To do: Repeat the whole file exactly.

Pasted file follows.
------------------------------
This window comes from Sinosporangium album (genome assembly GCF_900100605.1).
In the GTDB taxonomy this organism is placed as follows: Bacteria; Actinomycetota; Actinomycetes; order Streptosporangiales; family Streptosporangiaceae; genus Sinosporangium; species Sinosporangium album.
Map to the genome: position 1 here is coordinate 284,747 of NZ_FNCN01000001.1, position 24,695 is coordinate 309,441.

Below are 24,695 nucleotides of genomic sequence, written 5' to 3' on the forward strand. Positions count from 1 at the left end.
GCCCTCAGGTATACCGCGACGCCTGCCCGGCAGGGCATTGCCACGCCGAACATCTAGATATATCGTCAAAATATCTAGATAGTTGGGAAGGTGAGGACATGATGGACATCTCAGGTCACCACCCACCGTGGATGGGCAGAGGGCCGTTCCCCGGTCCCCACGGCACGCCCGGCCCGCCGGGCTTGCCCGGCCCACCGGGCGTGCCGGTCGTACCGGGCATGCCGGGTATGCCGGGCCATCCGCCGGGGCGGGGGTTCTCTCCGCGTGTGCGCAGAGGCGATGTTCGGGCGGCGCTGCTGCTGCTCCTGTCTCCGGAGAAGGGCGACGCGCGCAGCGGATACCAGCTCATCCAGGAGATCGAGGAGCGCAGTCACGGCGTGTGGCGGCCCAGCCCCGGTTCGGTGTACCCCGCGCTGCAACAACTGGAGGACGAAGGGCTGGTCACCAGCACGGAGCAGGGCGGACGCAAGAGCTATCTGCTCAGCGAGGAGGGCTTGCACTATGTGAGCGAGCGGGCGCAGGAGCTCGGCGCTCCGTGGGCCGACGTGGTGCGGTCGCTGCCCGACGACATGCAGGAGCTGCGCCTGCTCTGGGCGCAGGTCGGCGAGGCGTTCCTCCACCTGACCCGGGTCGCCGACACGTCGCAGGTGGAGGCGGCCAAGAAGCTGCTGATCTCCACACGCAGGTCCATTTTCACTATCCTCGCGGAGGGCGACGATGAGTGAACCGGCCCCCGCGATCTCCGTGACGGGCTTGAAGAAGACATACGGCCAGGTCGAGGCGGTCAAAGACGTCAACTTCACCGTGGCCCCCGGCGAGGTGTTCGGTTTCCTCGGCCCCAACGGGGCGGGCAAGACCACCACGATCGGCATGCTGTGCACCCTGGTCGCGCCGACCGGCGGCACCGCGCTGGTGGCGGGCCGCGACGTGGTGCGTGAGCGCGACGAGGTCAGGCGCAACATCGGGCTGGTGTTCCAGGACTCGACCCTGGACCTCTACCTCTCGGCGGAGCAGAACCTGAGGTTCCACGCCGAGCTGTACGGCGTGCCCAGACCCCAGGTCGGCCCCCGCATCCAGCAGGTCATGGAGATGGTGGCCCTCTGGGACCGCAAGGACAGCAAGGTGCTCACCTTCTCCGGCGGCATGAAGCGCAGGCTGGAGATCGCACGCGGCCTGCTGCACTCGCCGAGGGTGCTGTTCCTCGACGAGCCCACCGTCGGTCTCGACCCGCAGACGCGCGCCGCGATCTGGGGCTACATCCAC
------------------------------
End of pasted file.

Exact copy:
This window comes from Sinosporangium album (genome assembly GCF_900100605.1).
In the GTDB taxonomy this organism is placed as follows: Bacteria; Actinomycetota; Actinomycetes; order Streptosporangiales; family Streptosporangiaceae; genus Sinosporangium; species Sinosporangium album.
Map to the genome: position 1 here is coordinate 284,747 of NZ_FNCN01000001.1, position 24,695 is coordinate 309,441.

Below are 24,695 nucleotides of genomic sequence, written 5' to 3' on the forward strand. Positions count from 1 at the left end.
GCCCTCAGGTATACCGCGACGCCTGCCCGGCAGGGCATTGCCACGCCGAACATCTAGATATATCGTCAAAATATCTAGATAGTTGGGAAGGTGAGGACATGATGGACATCTCAGGTCACCACCCACCGTGGATGGGCAGAGGGCCGTTCCCCGGTCCCCACGGCACGCCCGGCCCGCCGGGCTTGCCCGGCCCACCGGGCGTGCCGGTCGTACCGGGCATGCCGGGTATGCCGGGCCATCCGCCGGGGCGGGGGTTCTCTCCGCGTGTGCGCAGAGGCGATGTTCGGGCGGCGCTGCTGCTGCTCCTGTCTCCGGAGAAGGGCGACGCGCGCAGCGGATACCAGCTCATCCAGGAGATCGAGGAGCGCAGTCACGGCGTGTGGCGGCCCAGCCCCGGTTCGGTGTACCCCGCGCTGCAACAACTGGAGGACGAAGGGCTGGTCACCAGCACGGAGCAGGGCGGACGCAAGAGCTATCTGCTCAGCGAGGAGGGCTTGCACTATGTGAGCGAGCGGGCGCAGGAGCTCGGCGCTCCGTGGGCCGACGTGGTGCGGTCGCTGCCCGACGACATGCAGGAGCTGCGCCTGCTCTGGGCGCAGGTCGGCGAGGCGTTCCTCCACCTGACCCGGGTCGCCGACACGTCGCAGGTGGAGGCGGCCAAGAAGCTGCTGATCTCCACACGCAGGTCCATTTTCACTATCCTCGCGGAGGGCGACGATGAGTGAACCGGCCCCCGCGATCTCCGTGACGGGCTTGAAGAAGACATACGGCCAGGTCGAGGCGGTCAAAGACGTCAACTTCACCGTGGCCCCCGGCGAGGTGTTCGGTTTCCTCGGCCCCAACGGGGCGGGCAAGACCACCACGATCGGCATGCTGTGCACCCTGGTCGCGCCGACCGGCGGCACCGCGCTGGTGGCGGGCCGCGACGTGGTGCGTGAGCGCGACGAGGTCAGGCGCAACATCGGGCTGGTGTTCCAGGACTCGACCCTGGACCTCTACCTCTCGGCGGAGCAGAACCTGAGGTTCCACGCCGAGCTGTACGGCGTGCCCAGACCCCAGGTCGGCCCCCGCATCCAGCAGGTCATGGAGATGGTGGCCCTCTGGGACCGCAAGGACAGCAAGGTGCTCACCTTCTCCGGCGGCATGAAGCGCAGGCTGGAGATCGCACGCGGCCTGCTGCACTCGCCGAGGGTGCTGTTCCTCGACGAGCCCACCGTCGGTCTCGACCCGCAGACGCGCGCCGCGATCTGGGGCTACATCCAC